Jen said...

Someone else is going to have to respond to 4:48. I have neither the time nor the patience.

Chris Douglas said...

Anon 4:48, our RIGHT as Americans, indeed as human beings, is to equal protection of the laws and to religious freedom.

If the state chooses to recognize marriage and confer upon heterosexual loving couples the protections of property and person, then the state must do the same for us, for we are loving couples as capable of heartache and in as much need of protection as you. It is a matter of fairness and justice. This is the equal protection argument.

If the state wishes to respect the sanctity of marriages in one religion (and it needn't), then it should respect the sanctity of marriages in others religions. Many churches and synagogues sanctify same sex relationships as marriage, and many denominations even today are debating the matter. The religious right seeks to end-run these internal debates and nullify the sanctities of more progressive churches by summoning the power of the state to judge the religious practices of other citizens. This is the religious freedom argument.

Neither the equal protection nor the religious freedom argument are vacuous; instead, they go directly to the core of what we mean in America when we speak of freedom, equal protection, and the protection against the establishment of Religion. In my opinion, if you can't grasp these arguments, you may succeed as a religious person, but fail as an American citizen.

(A two-part answer)

Chris Douglas said...

(Part II!)

But beyond that argument of equal protection and religious freedom, which stands on its own, IS the question of marriage as a fundamental right. The UN Charter of 1948 established this very clearly in response to the practices of the previous decade in which a key element of Nazi oppression was to deny Jews the protections of legal marriage. The Nazi's have not been alone in human history in using the proscription on marriage as a way of denying the humanity of a minority.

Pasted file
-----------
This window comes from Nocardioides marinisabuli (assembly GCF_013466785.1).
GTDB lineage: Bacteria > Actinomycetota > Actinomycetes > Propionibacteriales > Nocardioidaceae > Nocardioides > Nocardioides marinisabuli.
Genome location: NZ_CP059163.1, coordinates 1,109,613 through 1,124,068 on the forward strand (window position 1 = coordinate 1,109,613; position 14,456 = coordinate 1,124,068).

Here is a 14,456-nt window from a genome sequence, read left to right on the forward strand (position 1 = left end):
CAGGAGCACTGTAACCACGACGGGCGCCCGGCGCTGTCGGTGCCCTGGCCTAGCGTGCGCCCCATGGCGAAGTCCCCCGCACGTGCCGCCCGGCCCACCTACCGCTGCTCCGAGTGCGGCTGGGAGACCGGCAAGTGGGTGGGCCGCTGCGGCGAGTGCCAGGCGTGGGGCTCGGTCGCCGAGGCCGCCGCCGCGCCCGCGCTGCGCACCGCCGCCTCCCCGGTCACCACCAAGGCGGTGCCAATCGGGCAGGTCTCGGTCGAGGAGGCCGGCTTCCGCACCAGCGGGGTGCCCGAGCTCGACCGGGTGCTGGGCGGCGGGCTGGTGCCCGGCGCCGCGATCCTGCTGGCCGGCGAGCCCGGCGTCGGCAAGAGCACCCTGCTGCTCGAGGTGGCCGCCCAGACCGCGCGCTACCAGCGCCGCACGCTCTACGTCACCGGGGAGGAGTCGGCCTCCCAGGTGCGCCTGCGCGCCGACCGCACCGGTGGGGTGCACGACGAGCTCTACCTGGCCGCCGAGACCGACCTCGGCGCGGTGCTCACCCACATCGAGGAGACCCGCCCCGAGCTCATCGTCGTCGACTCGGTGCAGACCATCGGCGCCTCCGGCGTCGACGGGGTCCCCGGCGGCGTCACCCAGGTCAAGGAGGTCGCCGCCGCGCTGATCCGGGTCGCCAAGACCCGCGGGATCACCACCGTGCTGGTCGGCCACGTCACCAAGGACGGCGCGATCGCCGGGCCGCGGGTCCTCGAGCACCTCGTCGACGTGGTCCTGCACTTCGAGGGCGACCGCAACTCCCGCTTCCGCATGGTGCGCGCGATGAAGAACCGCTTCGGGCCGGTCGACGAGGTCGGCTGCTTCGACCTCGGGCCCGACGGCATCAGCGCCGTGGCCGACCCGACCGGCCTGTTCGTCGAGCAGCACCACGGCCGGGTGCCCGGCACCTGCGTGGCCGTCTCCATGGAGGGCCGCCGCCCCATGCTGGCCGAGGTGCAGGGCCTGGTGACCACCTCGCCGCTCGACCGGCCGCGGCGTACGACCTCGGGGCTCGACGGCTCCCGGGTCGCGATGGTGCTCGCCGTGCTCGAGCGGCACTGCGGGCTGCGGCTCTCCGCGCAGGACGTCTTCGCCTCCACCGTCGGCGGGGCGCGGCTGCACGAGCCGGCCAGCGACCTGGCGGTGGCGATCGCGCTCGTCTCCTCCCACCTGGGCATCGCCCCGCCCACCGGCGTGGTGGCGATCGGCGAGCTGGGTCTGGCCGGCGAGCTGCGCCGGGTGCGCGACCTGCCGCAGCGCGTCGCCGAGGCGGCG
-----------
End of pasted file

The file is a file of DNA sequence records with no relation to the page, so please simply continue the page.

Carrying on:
So the UN Charter of 1948, written almost certainly mainly under American Influence reads: Article 16: Men and women of full age, without any limitation due to race, nationality or religion, have the right to marry and to found a family. They are entitled to equal rights as to marriage, during marriage and at its dissolution.
(2) Marriage shall be entered into only with the free and full consent of the intending spouses.
(3) The family is the natural and fundamental group unit of society and is entitled to protection by society and the State.

You who oppose same sex marriage seek to drive gays from the fundamental unit of protection society offers.

Regarding marriage to children and animals, neither of those do we in America consider to have the power to consent, as the second paragraph of the UN Charter (a glory of American influence) requires.

Regarding polygamy, I have no answer, except to say that the same arguments you make were made against inter-racial marriage. Societies all around the globe practice polygamy as a common, even biblical, definition of marriage. It is unfair to deny loving gay couples,just as with loving inter-racial couples, the equal protection of the law based on a question that has nothing to do with us. Why do we have to make an argument for or against polygamy any more than you do?